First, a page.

And he said, "Who are you, Lord?" And he said, "I am Jesus, whom you are persecuting; but rise and enter the city, and you will be told what you are to do."

Acts 9:1-6, RSV

 

Just imagine what Saul must have felt like. He was a devout Jew and he certainly believed in the promised Messiah, but he definitely didn't believe that Jesus was that Messiah that all of Israel had been looking for. Since Saul did not believe, he did everything he could to wipe out everyone who followed Jesus. He had just gotten finished helping others who did not believe in Jesus put a Christian named Stephen to death, and he was anxious to continue his purge of all who followed the one whom he believed to be a false Messiah.

 

That's when it happened! On the way to Damascus where he intended to find other followers of Jesus to have them thrown in to prison or worse, Jesus appeared to him. And His appearance was so convincing, that it was obvious to Saul that he had been wrong about Jesus all along. But, what could he do now? He already had innocent blood on his hands so surely Jesus would not want him of all people to become a disciple. But if that is what Saul was thinking, Saul was wrong.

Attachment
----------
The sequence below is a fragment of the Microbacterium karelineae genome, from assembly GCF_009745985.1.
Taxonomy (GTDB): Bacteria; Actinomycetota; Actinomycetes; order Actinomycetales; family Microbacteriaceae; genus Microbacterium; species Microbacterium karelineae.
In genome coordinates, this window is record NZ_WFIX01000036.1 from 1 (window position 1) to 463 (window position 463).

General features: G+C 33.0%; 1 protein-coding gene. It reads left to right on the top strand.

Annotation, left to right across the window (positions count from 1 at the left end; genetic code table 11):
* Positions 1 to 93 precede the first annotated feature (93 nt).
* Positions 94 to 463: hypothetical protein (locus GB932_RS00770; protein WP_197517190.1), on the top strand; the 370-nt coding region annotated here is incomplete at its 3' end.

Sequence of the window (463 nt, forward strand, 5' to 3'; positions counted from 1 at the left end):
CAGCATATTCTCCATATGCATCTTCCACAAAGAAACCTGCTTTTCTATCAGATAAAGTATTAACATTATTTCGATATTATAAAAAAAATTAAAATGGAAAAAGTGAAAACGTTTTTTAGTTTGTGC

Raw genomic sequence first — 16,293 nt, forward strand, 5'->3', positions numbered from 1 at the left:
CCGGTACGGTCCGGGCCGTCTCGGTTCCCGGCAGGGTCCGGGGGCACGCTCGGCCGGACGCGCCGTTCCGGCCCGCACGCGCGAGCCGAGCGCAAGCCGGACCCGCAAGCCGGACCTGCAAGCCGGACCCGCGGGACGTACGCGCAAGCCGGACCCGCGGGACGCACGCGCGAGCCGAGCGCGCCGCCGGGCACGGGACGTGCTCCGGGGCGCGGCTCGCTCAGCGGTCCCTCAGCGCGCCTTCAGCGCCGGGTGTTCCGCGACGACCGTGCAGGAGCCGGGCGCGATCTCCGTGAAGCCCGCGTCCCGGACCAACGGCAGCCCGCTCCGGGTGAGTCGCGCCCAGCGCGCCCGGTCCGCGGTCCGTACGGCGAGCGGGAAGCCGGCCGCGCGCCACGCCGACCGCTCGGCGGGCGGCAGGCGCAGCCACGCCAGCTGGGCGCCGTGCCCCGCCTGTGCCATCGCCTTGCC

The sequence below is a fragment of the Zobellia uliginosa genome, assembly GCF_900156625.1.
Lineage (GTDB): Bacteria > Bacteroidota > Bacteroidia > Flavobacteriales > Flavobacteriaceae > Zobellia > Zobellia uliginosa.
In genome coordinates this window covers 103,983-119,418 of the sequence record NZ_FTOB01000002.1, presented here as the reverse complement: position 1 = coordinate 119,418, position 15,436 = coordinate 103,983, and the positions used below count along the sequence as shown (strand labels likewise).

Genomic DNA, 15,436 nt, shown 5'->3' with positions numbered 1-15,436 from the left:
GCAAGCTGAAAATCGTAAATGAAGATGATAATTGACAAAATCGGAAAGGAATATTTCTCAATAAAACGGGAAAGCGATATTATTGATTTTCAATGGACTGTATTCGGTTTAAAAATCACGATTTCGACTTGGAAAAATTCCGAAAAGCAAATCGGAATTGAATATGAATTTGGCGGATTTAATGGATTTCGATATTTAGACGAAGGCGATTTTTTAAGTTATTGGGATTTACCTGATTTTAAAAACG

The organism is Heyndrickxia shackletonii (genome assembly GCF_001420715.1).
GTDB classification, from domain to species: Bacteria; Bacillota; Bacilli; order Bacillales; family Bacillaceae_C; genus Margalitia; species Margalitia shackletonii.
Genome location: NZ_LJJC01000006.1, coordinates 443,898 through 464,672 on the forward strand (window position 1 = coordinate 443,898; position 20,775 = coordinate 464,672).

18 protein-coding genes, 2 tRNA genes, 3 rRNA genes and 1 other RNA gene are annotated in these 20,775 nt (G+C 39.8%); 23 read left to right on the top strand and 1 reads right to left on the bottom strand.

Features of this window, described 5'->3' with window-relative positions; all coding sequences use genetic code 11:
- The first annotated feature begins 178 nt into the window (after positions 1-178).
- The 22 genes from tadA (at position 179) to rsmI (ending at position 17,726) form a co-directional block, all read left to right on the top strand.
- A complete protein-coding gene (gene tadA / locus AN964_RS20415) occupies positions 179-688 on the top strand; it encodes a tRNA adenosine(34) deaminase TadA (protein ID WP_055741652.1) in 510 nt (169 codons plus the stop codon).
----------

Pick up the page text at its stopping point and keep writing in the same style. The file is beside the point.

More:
You see, Saul was very sincere in his service to God, he just didn't think that Jesus was His Son. So when he found out that Jesus was indeed God's Son, Saul repented. The word "repentance" means to turn around, and that is exactly what Saul did. He turned from his error of persecuting those who followed Christ, to actually following Christ himself. In fact, it was Jesus who commanded him to do so. And Saul, who though a bit slow to realize the truth, could not deny that truth when he came face to face with it.

 

And in this story, we find out one of the most beautiful things of God's grace. Regardless of how wrong and evil we have been, He will still allow us to repent. Saul (who was soon to become the apostle Paul) did repent and the rest is history.

 

What about you?

 

One more thought: Had Saul not repented, despite the powerful effects of God's grace, Saul would have still been lost forever. For while God will allow us all to repent, as long as we have the breath to do so, He does require that repentance in order for us to be saved.

 

The reading for these three days is the 7th through the 9th chapters of Acts. They tell us all about just how much God is willing to forgive, if we will simply repent and turn back to Him.

Acts 5-6: Obeying God Rather than Man